I do have a wonderful local wholefoods store with a variety of rice, potato, and quinoa pastas (some better than others!), and a lot of different gluten-free flours (including rice, fava and chickpea, buckwheat flour, and different mixes that work beautifully), and baking mixes. I am still working on the texture thing in my cooking, though -- gluten gives the elasticity in pasta and dough, so gluten free recipes can be a bit chewy...
My favourite recipe finding technique is still scrolling through regular websites, magazines and cookbooks to find recipes with no flour to start with. Italian and French cookbooks are surprisingly fruitful. As are Asian foods (after obtaining wheat free soy sauce).
Posted: Sat Oct 02, 2004 3:54 pm Post subject: a few more suggestions
natalie, do you like Indian food? Pretty much all of it is gluten-free, except for some of the flatbreads. There are however some types of flatbreads made with things like chickpea and lentil flours. One of the cookbooks I'm using a lot right now is "1001 Indian Recipes" by Neelam Batra. There aren't any pictures, but the recipes are fantastic.
You could also try Middle Eastern and North African cookbooks; "A New Book of Middle Eastern Food" by Claudia Roden is fantastic.
Joined: 27 Oct 2004 Posts: 3 Location: Minneapolis, MN
Posted: Wed Oct 27, 2004 7:13 pm Post subject: shellfish allergy!
I too have a terrible shellfish allergy i developed around the age of 10. I have to carry around an epi-pen in case i accidently eat shrimp, clams, lobster etc and struggle to cook in replacement of those marvelous wonders that kill me (at the current age of 22 I have vague memories of eating clam chowder and lobster bisque and my family's infamous clam dip. The only substitution that makes me think I'm cheating nature is louis kemps crab/lobster delights. they have allergy information at their 800 number on the back of the label, and for simple recipes (the "delightful"crab replaces the clam in our holiday crab dip that's made just for me). If you find more adequate substitutions let me know! Trips to the emergency room sadly outweigh my love for shellfish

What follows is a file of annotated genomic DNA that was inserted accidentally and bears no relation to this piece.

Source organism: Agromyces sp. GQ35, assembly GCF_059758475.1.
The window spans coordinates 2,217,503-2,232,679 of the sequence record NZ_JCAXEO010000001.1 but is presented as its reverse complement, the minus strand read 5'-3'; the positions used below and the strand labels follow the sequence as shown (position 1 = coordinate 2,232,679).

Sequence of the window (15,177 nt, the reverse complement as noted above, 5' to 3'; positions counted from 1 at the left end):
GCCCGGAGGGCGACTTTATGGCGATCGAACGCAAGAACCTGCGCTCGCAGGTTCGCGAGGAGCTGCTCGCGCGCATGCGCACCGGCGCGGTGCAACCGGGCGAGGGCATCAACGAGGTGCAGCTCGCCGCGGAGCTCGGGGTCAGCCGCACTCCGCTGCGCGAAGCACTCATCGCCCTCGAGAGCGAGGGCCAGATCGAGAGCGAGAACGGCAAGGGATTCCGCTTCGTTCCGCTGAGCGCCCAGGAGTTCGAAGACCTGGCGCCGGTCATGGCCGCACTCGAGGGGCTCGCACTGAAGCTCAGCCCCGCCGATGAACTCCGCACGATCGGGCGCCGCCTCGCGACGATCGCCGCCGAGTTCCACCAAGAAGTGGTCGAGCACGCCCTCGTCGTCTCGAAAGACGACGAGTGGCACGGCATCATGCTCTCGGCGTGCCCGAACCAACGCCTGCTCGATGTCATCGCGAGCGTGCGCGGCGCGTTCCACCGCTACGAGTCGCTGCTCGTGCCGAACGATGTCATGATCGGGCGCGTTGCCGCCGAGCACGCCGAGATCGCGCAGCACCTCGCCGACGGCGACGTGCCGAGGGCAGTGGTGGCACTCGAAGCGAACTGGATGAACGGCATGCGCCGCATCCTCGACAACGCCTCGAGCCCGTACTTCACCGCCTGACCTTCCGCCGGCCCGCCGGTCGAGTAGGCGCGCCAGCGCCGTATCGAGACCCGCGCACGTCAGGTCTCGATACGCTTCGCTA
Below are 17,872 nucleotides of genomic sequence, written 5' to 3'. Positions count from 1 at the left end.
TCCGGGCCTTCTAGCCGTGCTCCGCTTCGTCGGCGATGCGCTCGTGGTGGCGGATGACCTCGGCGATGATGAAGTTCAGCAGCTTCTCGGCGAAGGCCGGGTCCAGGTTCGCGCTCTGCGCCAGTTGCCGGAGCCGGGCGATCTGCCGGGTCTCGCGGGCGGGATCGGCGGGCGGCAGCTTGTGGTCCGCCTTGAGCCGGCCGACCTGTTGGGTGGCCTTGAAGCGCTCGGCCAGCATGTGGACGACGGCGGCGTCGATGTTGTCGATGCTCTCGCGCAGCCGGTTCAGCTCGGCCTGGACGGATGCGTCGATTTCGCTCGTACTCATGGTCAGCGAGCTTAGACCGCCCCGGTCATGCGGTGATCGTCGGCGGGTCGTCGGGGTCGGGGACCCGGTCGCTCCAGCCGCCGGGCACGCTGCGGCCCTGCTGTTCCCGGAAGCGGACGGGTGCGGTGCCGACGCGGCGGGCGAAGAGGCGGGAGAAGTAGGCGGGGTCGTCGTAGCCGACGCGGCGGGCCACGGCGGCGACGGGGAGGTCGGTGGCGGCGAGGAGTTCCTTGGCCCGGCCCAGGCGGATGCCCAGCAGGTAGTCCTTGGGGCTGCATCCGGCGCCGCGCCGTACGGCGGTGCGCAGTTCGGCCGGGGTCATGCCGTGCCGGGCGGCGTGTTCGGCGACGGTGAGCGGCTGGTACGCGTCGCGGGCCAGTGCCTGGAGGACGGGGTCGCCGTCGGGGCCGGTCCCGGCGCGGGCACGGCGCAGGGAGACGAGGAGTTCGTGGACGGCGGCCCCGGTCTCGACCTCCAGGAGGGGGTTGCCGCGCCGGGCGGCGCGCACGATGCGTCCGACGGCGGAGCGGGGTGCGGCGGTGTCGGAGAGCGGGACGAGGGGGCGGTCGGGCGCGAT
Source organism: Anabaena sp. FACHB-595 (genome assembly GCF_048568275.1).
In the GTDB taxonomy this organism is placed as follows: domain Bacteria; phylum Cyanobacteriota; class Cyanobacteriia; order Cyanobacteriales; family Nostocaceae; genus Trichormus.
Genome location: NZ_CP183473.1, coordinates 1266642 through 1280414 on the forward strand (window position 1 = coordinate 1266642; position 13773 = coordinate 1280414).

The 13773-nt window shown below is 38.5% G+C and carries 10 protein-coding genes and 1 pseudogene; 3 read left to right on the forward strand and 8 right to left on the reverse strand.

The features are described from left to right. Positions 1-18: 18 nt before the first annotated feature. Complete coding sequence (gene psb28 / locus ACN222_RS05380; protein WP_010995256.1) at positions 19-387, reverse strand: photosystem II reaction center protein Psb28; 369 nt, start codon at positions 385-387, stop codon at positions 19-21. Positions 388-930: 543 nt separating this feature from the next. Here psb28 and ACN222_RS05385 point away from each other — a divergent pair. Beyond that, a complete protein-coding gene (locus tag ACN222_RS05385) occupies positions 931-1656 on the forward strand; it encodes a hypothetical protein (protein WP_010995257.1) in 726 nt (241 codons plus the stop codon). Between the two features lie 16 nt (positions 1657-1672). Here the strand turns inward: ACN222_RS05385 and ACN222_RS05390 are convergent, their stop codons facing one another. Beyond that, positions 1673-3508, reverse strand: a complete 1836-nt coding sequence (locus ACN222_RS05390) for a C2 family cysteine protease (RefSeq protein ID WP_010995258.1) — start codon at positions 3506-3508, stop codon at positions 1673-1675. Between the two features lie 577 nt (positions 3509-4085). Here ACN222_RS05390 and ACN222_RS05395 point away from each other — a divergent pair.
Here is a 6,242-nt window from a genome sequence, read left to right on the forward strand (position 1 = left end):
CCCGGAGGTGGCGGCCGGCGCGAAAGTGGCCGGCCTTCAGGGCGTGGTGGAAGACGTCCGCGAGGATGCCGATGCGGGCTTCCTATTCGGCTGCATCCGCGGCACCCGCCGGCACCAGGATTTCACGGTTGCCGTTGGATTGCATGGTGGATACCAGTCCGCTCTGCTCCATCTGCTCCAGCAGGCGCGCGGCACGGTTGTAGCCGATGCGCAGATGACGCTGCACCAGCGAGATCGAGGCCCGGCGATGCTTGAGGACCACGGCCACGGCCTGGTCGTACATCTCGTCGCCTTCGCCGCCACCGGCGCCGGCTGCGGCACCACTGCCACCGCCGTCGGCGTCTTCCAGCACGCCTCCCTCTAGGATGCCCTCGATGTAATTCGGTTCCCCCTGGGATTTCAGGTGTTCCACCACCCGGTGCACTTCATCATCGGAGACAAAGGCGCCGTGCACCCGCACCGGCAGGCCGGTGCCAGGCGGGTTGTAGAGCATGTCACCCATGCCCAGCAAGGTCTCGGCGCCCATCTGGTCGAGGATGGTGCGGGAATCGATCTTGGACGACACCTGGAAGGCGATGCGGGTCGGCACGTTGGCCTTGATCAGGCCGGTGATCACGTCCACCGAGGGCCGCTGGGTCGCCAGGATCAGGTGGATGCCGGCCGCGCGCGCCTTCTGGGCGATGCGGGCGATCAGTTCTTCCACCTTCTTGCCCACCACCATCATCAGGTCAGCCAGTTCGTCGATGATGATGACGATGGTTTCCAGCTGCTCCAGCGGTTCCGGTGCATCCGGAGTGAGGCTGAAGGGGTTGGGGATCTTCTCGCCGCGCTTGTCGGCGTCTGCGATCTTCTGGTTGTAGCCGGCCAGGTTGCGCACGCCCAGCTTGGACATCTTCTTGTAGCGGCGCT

You poor thing. I am lucky that I can have small amounts of gluten, but a BIG blowout will make me unwell. It is oranges, clementines, madarins and pineapple that will kill me, and they are pretty easy to avoid. Feel quite lucky now.
It is hard to give up pasta and bread. I love eating fresh homemade pasta, nothing beats it. But you have to be sensible as well.
Have you tried the ceoliac association?(think I have spelt that wrong, but am having on of those days where everything looks like it is spelt wrong - sorry) They have branches in most countries and I am sure they would have something on the internet. I know that in some supermarkets in Australia (such as Woolworths) you can buy gluten free flours and baking mixes. There is also a line of ready made pastas, snack foods and condiments. Not exactly the same as the usual, but close enough that you can have something if you are really craving.
There is apparently a supplement you can buy in chemists and healthfood stores which helps you to digest small amounts of gluten. My mother in law takes it when she is really craving and MUST have something with gluten. Not sure what it is, but maybe you could ask a naturopath?
Good luck! _________________ If you cannot feel your arteries hardening, eat more cheese. If you can, drink more red wine. Diet is just "die" with a "t" on the end. Exercise is walking into the kitchen.